Experience working in an art school environment and/or with artists
Successful Candidate will be required to complete a full background check
Preferred Qualifications:
Three years or more years teaching and/or tutoring experience in an academic setting
Coursework/experience in multi-cultural education
Experience living outside of the United States
Experience teaching ESL in an academic setting

Salary: Commensurate with experience and college policy; excellent benefits package.

Apply: The College will review applications as received. Although materials received before January 20, 2012, are best assured of receiving full consideration, the position will remain open until filled. All inquiries, nominations and applications will be held in the strictest confidence.

Application Instructions:
To be considered for the position please apply online through SlideRoom (

Once you have navigated to SlideRoom you will be asked to login or create a login. If you are creating an account you will be sent an email with instructions to activate your SlideRoom account. You will not be able to login and apply until you have activated your account.
Once you have logged in please follow these instructions. These instructions will also be posted in SlideRoom as you are applying.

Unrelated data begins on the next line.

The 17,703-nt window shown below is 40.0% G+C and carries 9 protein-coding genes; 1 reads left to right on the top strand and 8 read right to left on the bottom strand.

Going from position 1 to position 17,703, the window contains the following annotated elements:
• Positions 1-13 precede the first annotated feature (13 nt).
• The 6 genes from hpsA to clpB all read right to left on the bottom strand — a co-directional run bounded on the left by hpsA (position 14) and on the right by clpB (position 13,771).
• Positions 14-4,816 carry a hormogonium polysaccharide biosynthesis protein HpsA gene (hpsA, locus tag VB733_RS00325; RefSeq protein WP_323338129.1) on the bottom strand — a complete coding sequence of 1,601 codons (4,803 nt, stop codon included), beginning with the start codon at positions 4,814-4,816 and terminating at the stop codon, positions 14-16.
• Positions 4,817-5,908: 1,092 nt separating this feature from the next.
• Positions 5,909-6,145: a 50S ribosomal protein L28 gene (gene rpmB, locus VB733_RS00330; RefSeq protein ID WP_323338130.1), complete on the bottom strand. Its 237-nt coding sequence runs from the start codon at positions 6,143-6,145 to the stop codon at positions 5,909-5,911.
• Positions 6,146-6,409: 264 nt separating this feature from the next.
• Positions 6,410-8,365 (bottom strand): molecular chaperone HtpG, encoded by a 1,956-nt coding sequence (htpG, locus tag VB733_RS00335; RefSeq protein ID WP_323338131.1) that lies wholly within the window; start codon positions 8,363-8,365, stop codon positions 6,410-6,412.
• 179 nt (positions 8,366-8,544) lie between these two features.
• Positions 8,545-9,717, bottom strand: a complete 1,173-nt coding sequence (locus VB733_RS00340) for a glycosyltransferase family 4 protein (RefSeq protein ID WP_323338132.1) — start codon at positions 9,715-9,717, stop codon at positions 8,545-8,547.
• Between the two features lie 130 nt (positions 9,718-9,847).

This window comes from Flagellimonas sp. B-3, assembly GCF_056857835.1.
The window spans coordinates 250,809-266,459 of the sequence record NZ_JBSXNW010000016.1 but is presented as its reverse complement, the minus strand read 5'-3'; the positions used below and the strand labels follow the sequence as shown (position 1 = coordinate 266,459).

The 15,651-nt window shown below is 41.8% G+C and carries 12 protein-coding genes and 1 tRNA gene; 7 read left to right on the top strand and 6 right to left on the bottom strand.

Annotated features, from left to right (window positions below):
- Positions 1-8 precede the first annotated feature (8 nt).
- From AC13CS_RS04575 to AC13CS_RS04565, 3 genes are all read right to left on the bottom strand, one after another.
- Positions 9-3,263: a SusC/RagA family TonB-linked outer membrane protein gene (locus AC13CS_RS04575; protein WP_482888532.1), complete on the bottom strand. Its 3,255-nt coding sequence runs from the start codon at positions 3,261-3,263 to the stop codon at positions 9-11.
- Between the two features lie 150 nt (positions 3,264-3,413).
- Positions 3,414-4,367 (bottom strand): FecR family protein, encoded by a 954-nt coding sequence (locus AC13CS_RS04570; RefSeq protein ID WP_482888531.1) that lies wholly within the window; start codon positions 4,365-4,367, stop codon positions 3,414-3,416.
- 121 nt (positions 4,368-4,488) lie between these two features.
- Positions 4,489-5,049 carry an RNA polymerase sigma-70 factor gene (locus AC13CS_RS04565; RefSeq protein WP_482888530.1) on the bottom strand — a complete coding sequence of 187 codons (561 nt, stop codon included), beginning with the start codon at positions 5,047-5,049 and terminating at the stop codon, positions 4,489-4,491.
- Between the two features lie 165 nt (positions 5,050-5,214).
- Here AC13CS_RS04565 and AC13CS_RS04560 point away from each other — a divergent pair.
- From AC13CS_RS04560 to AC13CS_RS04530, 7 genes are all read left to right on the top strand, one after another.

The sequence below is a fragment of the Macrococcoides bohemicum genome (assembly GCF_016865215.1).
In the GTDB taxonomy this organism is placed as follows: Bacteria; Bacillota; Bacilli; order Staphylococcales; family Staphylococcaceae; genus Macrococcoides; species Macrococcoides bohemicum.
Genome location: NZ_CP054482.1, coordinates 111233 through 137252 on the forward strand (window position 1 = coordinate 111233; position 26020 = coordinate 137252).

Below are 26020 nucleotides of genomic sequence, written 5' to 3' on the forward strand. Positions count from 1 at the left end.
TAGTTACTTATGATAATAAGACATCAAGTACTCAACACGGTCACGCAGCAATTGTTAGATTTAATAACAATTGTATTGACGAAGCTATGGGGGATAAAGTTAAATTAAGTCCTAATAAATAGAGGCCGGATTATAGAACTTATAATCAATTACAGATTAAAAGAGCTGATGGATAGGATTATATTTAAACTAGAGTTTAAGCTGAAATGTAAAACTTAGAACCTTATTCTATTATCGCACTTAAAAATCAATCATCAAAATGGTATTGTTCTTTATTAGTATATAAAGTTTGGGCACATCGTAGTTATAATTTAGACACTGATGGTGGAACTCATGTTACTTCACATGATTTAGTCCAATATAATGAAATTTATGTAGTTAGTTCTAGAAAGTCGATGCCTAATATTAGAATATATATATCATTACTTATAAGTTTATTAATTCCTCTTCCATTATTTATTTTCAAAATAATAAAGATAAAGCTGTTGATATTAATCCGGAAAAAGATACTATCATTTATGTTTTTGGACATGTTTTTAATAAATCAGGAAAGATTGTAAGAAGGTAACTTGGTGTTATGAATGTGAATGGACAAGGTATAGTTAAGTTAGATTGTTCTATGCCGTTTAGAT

Submit through SlideRoom as PDF documents:
Letter of Application
Statement of Teaching Philosophy
Writing Sample (approx. 20 pages)
3 sample syllabi and/or exercises used in tutoring sessions
Three letters of recommendation, submitted directly by referees via
Recommendations are collected online via
Links to live URLs may be submitted as well, but will be considered as a secondary source. No slides, prints, CDs etc. please.
Please note that the MICA cannot accept, review or be responsible for hardcopies or original copies of portfolio materials. Please do not submit supplemental or original portfolio materials, as they will not be considered or returned.

ATLANTIC GEOGRAPHIES at University of Miami

2nd Announcement: Call for Proposals

The American Studies Program at the University of Miami presents:

A 4-day institute for advanced graduate students and recent PhDs
May 14-17, 2012
The Elena Díaz-Versón Amos Conference Room of the Cuban Heritage Collection
and the 3rd-Floor Conference Room, Richter Library, University of Miami

Keynote lecture and workshop by Vincent Brown (Professor of History and of
African and African American Studies, Duke University). Public lecture:
Monday, May 14, 4:30 p.m. Closed workshop: Tuesday, May 15, 9:30 a.m.

The field of Atlantic studies has been at the forefront of the spatial turn
in the humanities and social sciences for several decades, challenging
national paradigms for the study of history and culture, embracing
historical geography in groundbreaking projects such as the Trans-Atlantic
Slave Trade Database, and producing a rich body of scholarship that brings